According to a study conducted by Scottish Widows, research reveals that despite being familiar with the term, one out of every three individuals lack comprehension regarding the workings of a power of attorney (POA).
A power of attorney (POA) grants you the legal authority to delegate decision-making power concerning your finances and healthcare to someone else in the event of mental incapacity.
Neglecting to establish this crucial document can have severe consequences when faced with a serious illness since registration is only possible while mental capacity remains intact.
In this article, Which? aims to dispel various misconceptions surrounding POA while providing an explanation of seven essential aspects to consider before setting it up.
- The different types of POA
In England and Wales, the most prevalent arrangement for power of attorney (POA) is known as the lasting power of attorney (LPA). This type of LPA encompasses two distinct categories:
Property and financial affairs LPA: This grants the appointed attorney the authority to make decisions regarding the donor’s bank accounts, money management, and owned properties.
Health and welfare LPA: This empowers the attorney to make decisions concerning the donor’s healthcare and medical treatment.
In situations where temporary assistance is required, such as when entering the hospital, an ordinary or general power of attorney can be established. However, it is important to note that this form of POA is valid only while the individual retains mental capacity and solely for financial matters.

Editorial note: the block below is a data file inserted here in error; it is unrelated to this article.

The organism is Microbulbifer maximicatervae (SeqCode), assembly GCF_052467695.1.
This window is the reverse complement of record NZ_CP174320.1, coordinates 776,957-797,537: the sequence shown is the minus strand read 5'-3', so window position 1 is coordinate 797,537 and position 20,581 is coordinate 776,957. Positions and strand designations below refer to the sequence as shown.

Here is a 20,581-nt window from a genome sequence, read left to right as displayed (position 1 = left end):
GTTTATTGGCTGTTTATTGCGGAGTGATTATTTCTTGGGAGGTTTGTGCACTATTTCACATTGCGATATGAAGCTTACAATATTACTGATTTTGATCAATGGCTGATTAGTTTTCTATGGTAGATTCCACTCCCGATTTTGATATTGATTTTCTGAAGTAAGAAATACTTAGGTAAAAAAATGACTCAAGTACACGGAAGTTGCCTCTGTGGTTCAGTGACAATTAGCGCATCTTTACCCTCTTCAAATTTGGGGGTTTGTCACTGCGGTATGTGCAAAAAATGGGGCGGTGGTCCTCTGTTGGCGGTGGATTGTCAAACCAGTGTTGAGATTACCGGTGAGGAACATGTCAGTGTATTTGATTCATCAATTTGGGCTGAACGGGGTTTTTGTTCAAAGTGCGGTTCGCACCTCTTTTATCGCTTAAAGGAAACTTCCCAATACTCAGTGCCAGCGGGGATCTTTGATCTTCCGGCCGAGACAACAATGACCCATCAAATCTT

The enduring power of attorney was replaced by the lasting power of attorney in 2007. Nevertheless, if an enduring power of attorney was set up before this date, it can still be registered and utilised, provided that the individual still possesses mental capacity.
- More than 80% of over-55s don’t have a POA
Establishing a power of attorney (POA) is crucial while one still possesses mental capacity, yet a recent survey conducted by Lloyds Bank revealed that eight out of every ten adults aged over 55 have not taken this important step.
The survey, which involved 2,063 adults, also found that one-fifth of respondents expressed uncertainty regarding the appropriate timing to set up a POA for themselves or for someone else.
It is important to note that anyone over the age of 18 can establish a POA, and it is often advisable to do so sooner rather than later, as none of us can predict what lies ahead in the future.
- You still need a POA in place if you’re married
In the context of marriage or civil partnerships, it is a common misconception to assume that your spouse will possess inherent authority to manage your financial affairs in the event of incapacity. However, this assumption is not accurate.
A survey conducted by Scottish Widows, involving 2,000 adults, revealed that only four out of ten married couples have established a power of attorney (POA) to address this matter. Furthermore, the survey found that one in four couples have no intentions of setting up a POA for themselves.